Part three of our 2016 rankings primarily features players who have yet to play regularly at the professional level. It also has a trio of players who could potentially be out of the organization at the end of the year.
As we’ve done the last few years, the top-10 have been voted on by members of our HW writing staff while the remainder of the rankings were done by yours truly. Here are the criteria that each player had to meet to be eligible to be in these rankings:
1) The player must be 24 years old or younger as of October 1, 2016
2) The player must have no greater than 50 games of NHL experience (including regular season and playoffs)
3) The player cannot be signed to an AHL contract
Here are the departures from last year’s list (previous ranking and reasoning in parentheses):
Graduated: Jacob de la Rose (2nd, NHL GP), Sven Andrighetto (8th, NHL GP), Joel Hanley (29th, age), Joonas Nattinen (34th, age)
Released: Darren Dietz (17th), Mac Bennett (20th), Gabriel Dumont (30th), Morgan Ellis (33rd)
Traded: Jarred Tinordi (7th), Christian Thomas (16th), Stefan Fournier (35th)
Included with each ranking is an estimate of each prospects’ NHL readiness date. For some players, the estimate is a specific season while others whose projected development paths are harder to determine will be in a range.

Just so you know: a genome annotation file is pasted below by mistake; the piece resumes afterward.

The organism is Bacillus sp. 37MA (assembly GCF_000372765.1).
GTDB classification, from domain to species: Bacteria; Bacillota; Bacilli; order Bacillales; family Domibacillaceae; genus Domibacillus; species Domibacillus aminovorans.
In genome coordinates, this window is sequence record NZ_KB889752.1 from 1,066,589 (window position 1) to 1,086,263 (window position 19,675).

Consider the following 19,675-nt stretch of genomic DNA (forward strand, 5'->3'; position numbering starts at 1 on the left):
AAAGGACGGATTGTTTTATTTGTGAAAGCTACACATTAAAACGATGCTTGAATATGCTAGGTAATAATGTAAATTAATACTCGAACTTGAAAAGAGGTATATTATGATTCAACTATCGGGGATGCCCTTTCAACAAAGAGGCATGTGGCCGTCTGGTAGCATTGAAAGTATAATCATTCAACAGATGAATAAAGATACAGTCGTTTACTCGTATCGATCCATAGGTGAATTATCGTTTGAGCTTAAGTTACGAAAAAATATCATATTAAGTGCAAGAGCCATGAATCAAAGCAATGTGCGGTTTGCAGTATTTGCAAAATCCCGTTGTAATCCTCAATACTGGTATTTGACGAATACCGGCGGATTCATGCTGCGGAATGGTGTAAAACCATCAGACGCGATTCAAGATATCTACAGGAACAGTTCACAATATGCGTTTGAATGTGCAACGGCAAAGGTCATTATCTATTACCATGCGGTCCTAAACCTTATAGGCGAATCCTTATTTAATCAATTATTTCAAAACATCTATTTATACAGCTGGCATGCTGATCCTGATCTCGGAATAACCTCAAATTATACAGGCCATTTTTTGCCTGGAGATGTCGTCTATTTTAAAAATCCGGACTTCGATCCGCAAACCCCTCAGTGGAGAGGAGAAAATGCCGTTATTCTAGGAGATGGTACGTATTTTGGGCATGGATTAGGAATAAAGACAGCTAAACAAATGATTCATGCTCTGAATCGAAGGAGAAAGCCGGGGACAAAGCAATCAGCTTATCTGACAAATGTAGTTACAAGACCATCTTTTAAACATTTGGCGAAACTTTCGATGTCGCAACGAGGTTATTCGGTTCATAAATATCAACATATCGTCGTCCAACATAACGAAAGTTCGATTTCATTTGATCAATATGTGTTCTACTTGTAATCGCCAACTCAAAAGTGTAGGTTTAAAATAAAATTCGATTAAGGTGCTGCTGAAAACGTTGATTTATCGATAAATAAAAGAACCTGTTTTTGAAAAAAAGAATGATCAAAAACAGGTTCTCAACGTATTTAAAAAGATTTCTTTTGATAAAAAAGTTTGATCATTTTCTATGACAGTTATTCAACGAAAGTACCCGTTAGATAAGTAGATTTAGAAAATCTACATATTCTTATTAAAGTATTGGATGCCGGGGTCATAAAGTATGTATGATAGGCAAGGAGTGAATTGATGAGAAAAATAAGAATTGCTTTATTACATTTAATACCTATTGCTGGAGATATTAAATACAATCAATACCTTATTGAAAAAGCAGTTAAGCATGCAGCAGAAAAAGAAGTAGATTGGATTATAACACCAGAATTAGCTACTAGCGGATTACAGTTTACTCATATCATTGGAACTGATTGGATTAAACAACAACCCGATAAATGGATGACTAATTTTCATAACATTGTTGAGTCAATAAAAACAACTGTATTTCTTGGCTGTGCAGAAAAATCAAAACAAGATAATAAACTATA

#25) Casey Staum
Defenceman, Team Southwest/Hill-Murray (USHS)
5th round pick (124th overall) in 2016
The Habs went a bit off the board to select Staum who is a very strong skater but has some defensive holes in his game. He had some decent offensive production last year as well but it was the US high school level so it’s hard to put much stock into that.
Staum will move up to the USHL this season which will be a big jump in the level of competition he faces and in terms of the number of games he’ll play. Smooth skating alone will only take a defender so far and he’ll get exposed if his in-zone performance doesn’t improve.
2015-16 Stats: 29 GP, 5-14-19, 12 PIMS
Previous HW Ranking: N/A
NHL ETA: 2022-23/2023-24 – Staum is one of those ‘draft and stash’ players who is half a decade away from needing to be signed. He’ll head to the college level in 2017-18 and kick off the four year wait from there while there will be AHL seasoning required after that. Of all of Montreal’s prospects, he’s the furthest away from actually turning pro.
#24) Hayden Hawkey
Goaltender, Providence (NCAA)